Dan Aykroyd Reveals Reason 'Ghostbusters' Female Reboot Isn't Getting a Sequel
Oftentimes, a film fails due to circumstance rather than quality, which was absolutely the case [...]
Oftentimes, a film fails due to circumstance rather than quality, which was absolutely the case for the 2016 Ghostbusters reboot. The film, which starred a dynamite cast of women, underwhelmed at the box office and ultimately lost money.
In a recent interview with Dan Rather, the original film's star, Dan Aykroyd, spoke about the reboot and why it won't be getting a sequel.
While some might blame the fandom of the original films, who caused an erroneous uproar because they couldn't fathom the idea of women fighting ghosts, Aykroyd puts the blame on Paul Feig, the reboot's director.
"I was mad at him because he cost too much," explains Aykroyd. While the actor was hesitant to "slag a fellow artist," he ultimately said that things might have gone down differently if "it cost a little less". According to Aykroyd, Feig did not listen to budget suggestions, which was ultimately the movie's undoing.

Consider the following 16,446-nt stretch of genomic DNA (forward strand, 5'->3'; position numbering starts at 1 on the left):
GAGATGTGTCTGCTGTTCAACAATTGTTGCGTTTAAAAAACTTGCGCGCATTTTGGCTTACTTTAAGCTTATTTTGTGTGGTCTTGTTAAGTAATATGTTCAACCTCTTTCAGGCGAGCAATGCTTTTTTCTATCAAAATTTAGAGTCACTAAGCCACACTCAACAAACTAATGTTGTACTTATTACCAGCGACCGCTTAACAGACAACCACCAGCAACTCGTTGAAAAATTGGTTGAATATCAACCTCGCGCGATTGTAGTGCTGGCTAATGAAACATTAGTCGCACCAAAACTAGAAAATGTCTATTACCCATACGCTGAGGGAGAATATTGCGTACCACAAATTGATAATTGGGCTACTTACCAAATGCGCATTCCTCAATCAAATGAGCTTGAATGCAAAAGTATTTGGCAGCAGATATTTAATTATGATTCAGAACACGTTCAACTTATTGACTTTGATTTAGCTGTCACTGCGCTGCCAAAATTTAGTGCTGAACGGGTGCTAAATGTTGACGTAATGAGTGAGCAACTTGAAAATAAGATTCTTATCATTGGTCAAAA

Whether or not it was directly Feig's fault, there's no denying the budget was extreme. It cost $144 million to make Ghostbusters (2016), which only grossed $128.3 million domestically and $100.8 million overseas.
Aykroyd was quick to praise the film, however, calling the women "terrific" and "great." When it comes to Kristen Wiig, Melissa McCarthy, Kate McKinnon, and Leslie Jones, he "wished for them that they would have been able to make another one."
According to We Got it Covered, Feig expressed interest in making a sequel earlier this year, even sharing his ideas for the premise, which would "take the Ghostbusters international and explore the ghosts haunting the rest of the world." Unfortunately, it doesn't sound like we'll ever be graced with this story, which could have been a super fun idea.
While the dream of a sequel to the 2016 Ghostbusters might be dead, there is still hope for a Ghostbusters 3, a new installment in the original franchise. Aykroyd starred in the original films alongside Bill Murray, Ernie Hudson, Sigourney Weaver, and the late Harold Ramis, who co-wrote the movies.
Aykroyd claims a script is "currently being written," and hopes the remaining original cast will get on board. "I think Billy will come," he said of Murray, "the story's so good."
While you may be disappointed that we won't be getting more of Kate McKinnon's Holtzman, feel free to bask in the glimmer of hope that is Ghostbusters 3.